You’re on your motorcycle. It’s late at night. Very little traffic. You’re at a red light, waiting for it to turn green. But it doesn’t. It just stays red. You glance over at the pedestrian crosswalk signal to see if it will start flashing the “don’t walk” warning light. Nope. Just the same happy “walk” light shining bright in the night. Should you get off your bike and go hit the crosswalk button? Maybe just drive through the red light since it’s obvious your bike hasn’t tripped the sensors? Do you consider the light inoperative, which in some states allows you to proceed with caution? Do you even know what the law is in your state? Recently, a colleague attended a motorcycle law enforcement workshop and the consensus among the officers was that they would most likely cite the motorcyclist proceeding through a red light and let the individual work it out with a judge, unless they witnessed the motorcyclist “stuck” at a red light for more than one full cycle. Bills allowing motorcyclists to proceed in these situations have been introduced in many states and some have been enacted into law. For example, a bill was introduced in Indiana a few weeks ago that would allow motorcyclists to proceed through a steady red light if they come to a complete stop for two minutes and ensure it’s safe to proceed.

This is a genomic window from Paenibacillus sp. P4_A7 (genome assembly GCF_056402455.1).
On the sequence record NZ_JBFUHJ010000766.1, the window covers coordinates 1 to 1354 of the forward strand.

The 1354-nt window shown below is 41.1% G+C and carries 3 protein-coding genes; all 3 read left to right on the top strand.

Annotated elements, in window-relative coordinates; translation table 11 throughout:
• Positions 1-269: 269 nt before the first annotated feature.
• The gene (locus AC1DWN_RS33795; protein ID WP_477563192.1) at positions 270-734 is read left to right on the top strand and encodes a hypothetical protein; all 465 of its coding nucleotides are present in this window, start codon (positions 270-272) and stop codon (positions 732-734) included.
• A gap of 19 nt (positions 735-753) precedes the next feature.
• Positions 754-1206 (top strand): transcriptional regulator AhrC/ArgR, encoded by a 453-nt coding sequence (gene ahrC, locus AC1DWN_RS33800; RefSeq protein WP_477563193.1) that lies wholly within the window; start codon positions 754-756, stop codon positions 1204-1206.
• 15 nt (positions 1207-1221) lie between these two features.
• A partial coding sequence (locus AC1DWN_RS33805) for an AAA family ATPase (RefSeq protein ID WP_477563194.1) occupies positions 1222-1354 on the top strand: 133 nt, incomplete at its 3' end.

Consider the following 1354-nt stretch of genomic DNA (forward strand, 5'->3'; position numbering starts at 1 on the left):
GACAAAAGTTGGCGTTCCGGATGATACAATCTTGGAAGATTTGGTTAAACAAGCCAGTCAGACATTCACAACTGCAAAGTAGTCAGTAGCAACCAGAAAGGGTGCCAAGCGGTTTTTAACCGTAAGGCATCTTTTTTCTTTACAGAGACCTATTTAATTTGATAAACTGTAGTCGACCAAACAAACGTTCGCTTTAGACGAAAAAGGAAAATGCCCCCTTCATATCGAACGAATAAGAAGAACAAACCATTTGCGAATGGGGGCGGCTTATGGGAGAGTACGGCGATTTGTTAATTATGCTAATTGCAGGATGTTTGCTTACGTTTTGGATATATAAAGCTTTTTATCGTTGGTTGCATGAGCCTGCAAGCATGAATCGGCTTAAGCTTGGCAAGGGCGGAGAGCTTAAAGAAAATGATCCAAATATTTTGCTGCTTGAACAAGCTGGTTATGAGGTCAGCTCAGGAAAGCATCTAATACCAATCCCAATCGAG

Sometimes light sensors seem to “say” what too many drivers who pull out, or turn in front of us, say…”I didn’t see him/her.” What do you do in these situations?
What’s your opinion? Should states require devices to detect motorcycles? Is that a safer solution? Motorcyclists are 2-3% of the registered vehicles, but are we getting 2-3% of the consideration?